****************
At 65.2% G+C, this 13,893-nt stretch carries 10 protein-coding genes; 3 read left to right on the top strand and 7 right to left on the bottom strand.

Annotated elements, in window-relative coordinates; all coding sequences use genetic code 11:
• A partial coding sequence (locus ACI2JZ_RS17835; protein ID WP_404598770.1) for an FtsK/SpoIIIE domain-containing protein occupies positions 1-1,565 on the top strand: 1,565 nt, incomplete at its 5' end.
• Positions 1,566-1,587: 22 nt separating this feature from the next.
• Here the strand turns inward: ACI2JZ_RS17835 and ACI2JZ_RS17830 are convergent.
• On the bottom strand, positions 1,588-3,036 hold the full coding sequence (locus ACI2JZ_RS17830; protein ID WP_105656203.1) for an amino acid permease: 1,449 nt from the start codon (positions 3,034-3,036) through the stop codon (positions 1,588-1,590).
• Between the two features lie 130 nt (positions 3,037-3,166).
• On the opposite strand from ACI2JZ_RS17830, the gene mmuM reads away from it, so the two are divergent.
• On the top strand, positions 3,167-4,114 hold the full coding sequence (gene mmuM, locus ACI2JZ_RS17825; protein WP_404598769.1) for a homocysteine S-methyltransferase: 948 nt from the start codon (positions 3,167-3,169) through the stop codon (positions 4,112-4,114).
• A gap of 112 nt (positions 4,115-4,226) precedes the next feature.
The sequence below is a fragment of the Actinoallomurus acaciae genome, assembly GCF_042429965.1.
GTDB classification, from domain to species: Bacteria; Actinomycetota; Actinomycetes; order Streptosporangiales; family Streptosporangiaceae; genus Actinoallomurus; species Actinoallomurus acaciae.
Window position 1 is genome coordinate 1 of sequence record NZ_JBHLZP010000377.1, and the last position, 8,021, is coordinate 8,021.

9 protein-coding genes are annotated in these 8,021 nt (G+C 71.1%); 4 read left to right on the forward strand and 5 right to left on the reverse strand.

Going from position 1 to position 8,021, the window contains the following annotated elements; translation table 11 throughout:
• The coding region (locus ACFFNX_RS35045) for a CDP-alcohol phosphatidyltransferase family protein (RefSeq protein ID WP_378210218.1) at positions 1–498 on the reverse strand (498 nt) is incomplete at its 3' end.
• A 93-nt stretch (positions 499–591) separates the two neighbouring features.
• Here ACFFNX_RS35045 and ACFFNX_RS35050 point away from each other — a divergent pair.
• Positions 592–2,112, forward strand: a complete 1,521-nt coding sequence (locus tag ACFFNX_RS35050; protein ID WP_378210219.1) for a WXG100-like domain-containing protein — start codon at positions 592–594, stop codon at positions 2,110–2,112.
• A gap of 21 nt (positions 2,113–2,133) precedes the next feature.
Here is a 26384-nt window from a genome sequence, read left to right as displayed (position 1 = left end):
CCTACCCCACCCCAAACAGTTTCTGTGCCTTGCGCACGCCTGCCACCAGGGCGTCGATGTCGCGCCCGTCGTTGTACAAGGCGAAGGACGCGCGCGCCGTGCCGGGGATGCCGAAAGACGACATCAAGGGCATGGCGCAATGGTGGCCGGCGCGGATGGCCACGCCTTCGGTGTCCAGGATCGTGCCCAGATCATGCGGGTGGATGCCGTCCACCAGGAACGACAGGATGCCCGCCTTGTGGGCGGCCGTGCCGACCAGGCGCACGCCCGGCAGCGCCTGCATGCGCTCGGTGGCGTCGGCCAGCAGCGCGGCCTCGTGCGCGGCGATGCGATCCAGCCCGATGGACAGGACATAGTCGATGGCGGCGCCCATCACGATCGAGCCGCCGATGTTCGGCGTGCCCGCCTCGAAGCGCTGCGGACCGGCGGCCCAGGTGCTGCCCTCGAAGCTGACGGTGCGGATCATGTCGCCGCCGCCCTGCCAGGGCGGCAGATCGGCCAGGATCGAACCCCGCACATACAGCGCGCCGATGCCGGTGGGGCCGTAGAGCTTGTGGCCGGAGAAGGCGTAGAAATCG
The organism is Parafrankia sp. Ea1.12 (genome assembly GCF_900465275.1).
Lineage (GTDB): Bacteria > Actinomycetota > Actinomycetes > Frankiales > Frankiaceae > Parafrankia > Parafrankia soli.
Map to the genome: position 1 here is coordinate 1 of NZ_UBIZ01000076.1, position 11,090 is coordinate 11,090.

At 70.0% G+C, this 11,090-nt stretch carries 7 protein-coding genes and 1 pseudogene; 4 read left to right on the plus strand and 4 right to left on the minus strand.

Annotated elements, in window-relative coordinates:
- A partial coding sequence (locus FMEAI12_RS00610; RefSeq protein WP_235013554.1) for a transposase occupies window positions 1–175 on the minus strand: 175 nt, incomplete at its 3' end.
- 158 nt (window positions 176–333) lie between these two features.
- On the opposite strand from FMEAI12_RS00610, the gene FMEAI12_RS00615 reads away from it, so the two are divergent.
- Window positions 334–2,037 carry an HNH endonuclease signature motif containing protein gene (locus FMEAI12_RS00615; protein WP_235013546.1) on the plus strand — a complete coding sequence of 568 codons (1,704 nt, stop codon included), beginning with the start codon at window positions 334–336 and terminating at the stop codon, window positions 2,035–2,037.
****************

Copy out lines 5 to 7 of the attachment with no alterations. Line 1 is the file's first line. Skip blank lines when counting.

• Here the strand turns inward: ACI2JZ_RS17835 and ACI2JZ_RS17830 are convergent.
• On the bottom strand, positions 1,588-3,036 hold the full coding sequence (locus ACI2JZ_RS17830; protein ID WP_105656203.1) for an amino acid permease: 1,449 nt from the start codon (positions 3,034-3,036) through the stop codon (positions 1,588-1,590).
• Between the two features lie 130 nt (positions 3,037-3,166).